Just how small this group of decision-makers is was revealed this week is a series of reports stating that

trumo-executive-order2-jpgPresident Donald Trump’s team made little effort to consult with federal agency lawyers or lawmakers as they churned out executive actions this week, stoking fears the White House is creating the appearance of real momentum with flawed orders that might be unworkable, unenforceable or even illegal.

For example,

The White House didn’t ask State Department experts to review Trump’s memorandum on the Keystone XL pipeline

And

Defense Secretary James Mattis and CIA Director Mike Pompeo were “blindsided” by a draft order that would require agencies to reconsider using interrogation techniques that are currently banned as torture

In addition,

Just a small circle of officials at the Department of Health and Human Services knew about the executive action starting to unwind Obamacare, and only less than two hours before it was released. Key members of Congress weren’t consulted either, according to several members. And at a conference in Philadelphia, GOP legislators say they had no idea whether some of the executive orders would contrast with existing laws — because they hadn’t reviewed them.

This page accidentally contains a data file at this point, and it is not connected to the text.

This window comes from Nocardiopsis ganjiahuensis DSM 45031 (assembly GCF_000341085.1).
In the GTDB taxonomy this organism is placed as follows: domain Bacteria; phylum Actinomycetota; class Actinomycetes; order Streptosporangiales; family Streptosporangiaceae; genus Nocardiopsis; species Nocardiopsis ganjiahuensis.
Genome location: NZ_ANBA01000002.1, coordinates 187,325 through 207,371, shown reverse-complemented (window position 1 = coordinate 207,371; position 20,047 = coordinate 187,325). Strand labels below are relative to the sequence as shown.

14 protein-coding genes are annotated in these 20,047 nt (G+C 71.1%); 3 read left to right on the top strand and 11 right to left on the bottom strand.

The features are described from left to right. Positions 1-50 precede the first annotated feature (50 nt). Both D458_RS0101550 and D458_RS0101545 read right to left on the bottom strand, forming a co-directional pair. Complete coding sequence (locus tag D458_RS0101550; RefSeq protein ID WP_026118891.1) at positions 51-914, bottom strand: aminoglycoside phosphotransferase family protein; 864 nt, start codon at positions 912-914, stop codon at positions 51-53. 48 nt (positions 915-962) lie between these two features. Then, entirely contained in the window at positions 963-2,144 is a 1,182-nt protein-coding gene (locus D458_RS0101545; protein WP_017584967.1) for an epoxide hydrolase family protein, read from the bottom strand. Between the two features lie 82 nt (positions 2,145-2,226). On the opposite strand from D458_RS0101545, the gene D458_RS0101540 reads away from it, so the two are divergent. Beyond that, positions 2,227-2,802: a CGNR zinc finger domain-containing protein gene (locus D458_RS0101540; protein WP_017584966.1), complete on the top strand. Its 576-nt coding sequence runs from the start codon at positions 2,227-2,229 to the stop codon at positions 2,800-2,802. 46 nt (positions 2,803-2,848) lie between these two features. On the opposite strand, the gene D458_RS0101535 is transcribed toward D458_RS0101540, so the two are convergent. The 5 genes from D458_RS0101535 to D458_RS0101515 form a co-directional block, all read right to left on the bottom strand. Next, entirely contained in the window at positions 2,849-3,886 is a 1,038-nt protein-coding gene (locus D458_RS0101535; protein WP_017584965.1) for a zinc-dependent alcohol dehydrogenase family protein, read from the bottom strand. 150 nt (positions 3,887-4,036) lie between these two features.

This was especially true with regard to Trump’s executive order limiting the entry of refugees into the U.S. issued this past Friday.  Politico reported that

When President Donald Trump declared at the Pentagon Friday he was enacting strict new measures to prevent domestic terror attacks, there were few within his government who knew exactly what he meant.

Administration officials weren’t immediately sure which countries’ citizens would be barred from entering the United States. The Department of Homeland Security was left making a legal analysis on the order after Trump signed it.

Furthermore,

It wasn’t until Friday — the day Trump signed the order banning travel from seven Muslim-majority countries for 90 days and suspending all refugee admission for 120 days — that career homeland security staff were allowed to see the final details of the order.

stephen-bannon3It is completely unheard of for the Executive office to not vet its executive orders with the Department of Justice or to keep its Cabinet officers and department heads in the dark about them until after they are proclaimed.  Stephen Bannon along with a tiny group within Trump’s circle of trusted advisors are in many cases drafting these articles without proper consultation with the offices that must implement them.  It is the kind of unilateral (even dictatorial) action that President Obama was (without justification) frequently accused of taking, but which is quickly becoming a hallmark of the Trump Administration.